Vote Notes: 21st Century Flood Reform Act
This window between Christmas and New Years represents my last chance to catch up on a number of legislative matters we voted on, but I couldn’t get out there given other posts that were stacked up.
In that vein, I wanted to circle back to a bill the House passed last month...the 21st Century Flood Reform Act. The bill extends the authorization of the National Flood Insurance Program for five years. Although I had some concerns with the bill, I voted yes on it because I believe that the legislation was an overall step in the right direction in bringing reforms that in some cases are long overdue.
It adjusts the way in which people’s annual premiums are set. It does this by taking into account risk levels, or the likelihood that their home will flood. This is similar to the way that your car insurance works. If you’re more likely to get in an accident, your premium goes up. The aim here is to begin some level of pricing consequence to people whose homes are flooded five or ten times.
It works to improve the program’s outdated risk zone maps. During Hurricane Harvey, it was estimated that roughly 80% of people whose homes flooded did not have flood insurance. In many cases, this was simply because they were not mapped into a risk zone. This bill would allow FEMA to approve risk maps that come from local communities and third-party sources...allowing FEMA to update maps far more quickly and accurately.
The bill also incentivizes people to better prepare against the next flood that would cause damage to their home. All too often, a person’s home will get flooded and then rebuilt in the same way - only to get flooded again. This bill sets aside funds for people to use to help better flood-proof their homes. FEMA has shown that every $1 spent on mitigation saves $4 down the line.
Finally, the legislation expands the private flood insurance market by allowing people to purchase non-government set private market policies. Historically, if a person wanted to buy flood insurance through a private company, that policy had to adhere to the government’s standards on a number of - in some cases - superfluous fronts. This bill would let private companies set their own policies and offer consumers choices. In these instances, the government’s policies could still act as a minimum for people, but the consumer would be free to shop around for other policies.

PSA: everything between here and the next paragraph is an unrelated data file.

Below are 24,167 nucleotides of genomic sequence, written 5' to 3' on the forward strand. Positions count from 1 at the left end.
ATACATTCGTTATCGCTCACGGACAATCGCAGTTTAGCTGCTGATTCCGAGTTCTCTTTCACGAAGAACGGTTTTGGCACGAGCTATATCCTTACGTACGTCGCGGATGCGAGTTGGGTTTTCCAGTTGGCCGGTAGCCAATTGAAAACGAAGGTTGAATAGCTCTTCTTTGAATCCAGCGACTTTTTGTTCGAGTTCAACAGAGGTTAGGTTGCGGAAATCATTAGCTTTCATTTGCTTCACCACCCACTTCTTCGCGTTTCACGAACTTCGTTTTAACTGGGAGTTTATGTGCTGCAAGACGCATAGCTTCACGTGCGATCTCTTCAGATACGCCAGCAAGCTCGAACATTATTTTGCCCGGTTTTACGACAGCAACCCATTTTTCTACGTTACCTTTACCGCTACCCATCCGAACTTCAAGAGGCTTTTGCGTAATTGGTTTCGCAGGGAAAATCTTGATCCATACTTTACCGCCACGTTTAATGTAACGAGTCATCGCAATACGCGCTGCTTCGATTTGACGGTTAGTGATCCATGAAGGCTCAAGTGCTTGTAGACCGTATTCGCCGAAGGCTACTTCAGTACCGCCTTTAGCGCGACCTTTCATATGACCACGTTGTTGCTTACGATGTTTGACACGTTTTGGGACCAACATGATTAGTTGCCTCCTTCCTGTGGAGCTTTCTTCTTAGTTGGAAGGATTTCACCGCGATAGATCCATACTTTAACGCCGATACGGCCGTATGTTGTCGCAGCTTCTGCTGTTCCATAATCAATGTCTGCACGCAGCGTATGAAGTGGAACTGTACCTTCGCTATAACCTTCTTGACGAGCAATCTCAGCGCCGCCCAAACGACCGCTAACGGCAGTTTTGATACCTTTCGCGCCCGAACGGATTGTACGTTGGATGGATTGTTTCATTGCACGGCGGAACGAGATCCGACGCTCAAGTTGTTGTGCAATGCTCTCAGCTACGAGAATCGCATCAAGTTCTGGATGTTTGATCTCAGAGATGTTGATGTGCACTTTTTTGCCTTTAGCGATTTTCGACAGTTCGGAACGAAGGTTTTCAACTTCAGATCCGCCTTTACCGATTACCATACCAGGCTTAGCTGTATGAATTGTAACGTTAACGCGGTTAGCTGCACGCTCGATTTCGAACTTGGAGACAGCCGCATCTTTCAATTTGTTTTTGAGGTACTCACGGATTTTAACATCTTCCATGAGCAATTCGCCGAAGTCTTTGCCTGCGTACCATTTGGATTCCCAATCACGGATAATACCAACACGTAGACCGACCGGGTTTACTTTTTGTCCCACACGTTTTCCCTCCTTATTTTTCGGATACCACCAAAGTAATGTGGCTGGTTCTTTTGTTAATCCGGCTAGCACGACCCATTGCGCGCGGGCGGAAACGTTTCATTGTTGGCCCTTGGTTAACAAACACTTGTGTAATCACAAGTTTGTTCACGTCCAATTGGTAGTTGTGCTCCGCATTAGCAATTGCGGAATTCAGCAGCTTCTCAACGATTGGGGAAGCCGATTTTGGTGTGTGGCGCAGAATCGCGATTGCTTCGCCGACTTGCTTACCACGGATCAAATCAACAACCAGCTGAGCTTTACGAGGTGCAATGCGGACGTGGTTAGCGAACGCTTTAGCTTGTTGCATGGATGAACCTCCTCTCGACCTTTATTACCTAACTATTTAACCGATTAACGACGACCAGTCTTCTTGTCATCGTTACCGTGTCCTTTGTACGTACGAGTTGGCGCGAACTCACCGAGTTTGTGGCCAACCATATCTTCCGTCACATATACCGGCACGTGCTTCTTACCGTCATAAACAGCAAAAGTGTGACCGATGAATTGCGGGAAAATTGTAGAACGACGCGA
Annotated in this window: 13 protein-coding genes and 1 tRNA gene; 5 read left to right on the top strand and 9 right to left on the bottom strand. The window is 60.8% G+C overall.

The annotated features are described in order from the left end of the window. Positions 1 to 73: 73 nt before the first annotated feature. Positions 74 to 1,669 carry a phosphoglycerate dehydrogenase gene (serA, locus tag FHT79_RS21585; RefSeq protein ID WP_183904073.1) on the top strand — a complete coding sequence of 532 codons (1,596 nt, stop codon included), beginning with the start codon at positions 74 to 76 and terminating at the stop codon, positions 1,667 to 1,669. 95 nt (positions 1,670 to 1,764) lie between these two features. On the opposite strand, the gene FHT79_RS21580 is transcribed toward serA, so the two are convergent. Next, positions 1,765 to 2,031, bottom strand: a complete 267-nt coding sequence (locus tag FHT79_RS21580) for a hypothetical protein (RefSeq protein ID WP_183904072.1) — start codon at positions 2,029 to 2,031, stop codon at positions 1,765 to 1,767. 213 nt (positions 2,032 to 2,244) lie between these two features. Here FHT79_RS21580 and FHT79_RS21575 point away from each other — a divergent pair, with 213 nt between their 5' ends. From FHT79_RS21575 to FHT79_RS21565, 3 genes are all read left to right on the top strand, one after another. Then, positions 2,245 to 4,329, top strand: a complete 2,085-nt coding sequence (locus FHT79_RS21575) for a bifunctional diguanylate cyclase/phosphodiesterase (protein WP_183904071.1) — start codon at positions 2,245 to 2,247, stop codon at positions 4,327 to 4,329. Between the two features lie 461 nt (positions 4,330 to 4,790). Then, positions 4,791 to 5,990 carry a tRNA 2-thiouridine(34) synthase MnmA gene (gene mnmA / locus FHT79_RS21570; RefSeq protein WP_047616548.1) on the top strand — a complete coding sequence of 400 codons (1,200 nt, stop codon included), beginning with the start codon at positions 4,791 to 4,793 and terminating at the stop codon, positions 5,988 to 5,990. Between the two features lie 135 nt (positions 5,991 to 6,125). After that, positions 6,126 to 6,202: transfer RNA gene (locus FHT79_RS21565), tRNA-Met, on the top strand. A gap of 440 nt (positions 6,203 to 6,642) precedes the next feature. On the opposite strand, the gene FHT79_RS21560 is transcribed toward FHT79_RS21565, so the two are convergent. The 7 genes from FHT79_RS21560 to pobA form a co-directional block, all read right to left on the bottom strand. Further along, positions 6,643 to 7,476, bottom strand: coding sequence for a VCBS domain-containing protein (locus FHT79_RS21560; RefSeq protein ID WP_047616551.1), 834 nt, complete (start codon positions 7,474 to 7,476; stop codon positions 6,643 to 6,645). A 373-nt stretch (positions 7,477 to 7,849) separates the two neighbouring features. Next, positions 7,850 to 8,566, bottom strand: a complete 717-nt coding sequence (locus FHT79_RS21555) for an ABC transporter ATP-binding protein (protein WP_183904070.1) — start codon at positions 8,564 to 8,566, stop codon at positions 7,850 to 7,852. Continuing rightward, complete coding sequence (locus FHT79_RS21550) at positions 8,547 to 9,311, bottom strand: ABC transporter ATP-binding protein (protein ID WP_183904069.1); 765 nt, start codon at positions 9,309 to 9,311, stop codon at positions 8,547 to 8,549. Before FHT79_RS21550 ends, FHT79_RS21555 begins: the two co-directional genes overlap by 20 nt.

All this having been said, I still had some concerns with the legislation….
Earlier this fall, I voted against the expansion of the private flood insurance market because, at the time, there weren't any other reforms to the program overall. The expansion of the private market could allow for companies to come in and cherry pick lower risk insurance policies. This would leave each of us as federal taxpayers not only with the existing $24 billion debt on the program...but a real cash flow squeeze to boot.
Lastly, the program’s debt is still an issue. The National Flood Insurance Program is $24 billion in debt, and, on average, the National Flood Insurance Program runs at about a $1.4 billion annual shortfall. In 2017 alone, Congress voted to eliminate $16 billion of debt in the most recent disaster supplemental bill. The program also bought a reinsurance policy in order to pass over $1 billion in debt to the private sector. The legislation that we voted on last month did not have any substantial answers to dealing with the debts still inherent in the existing program.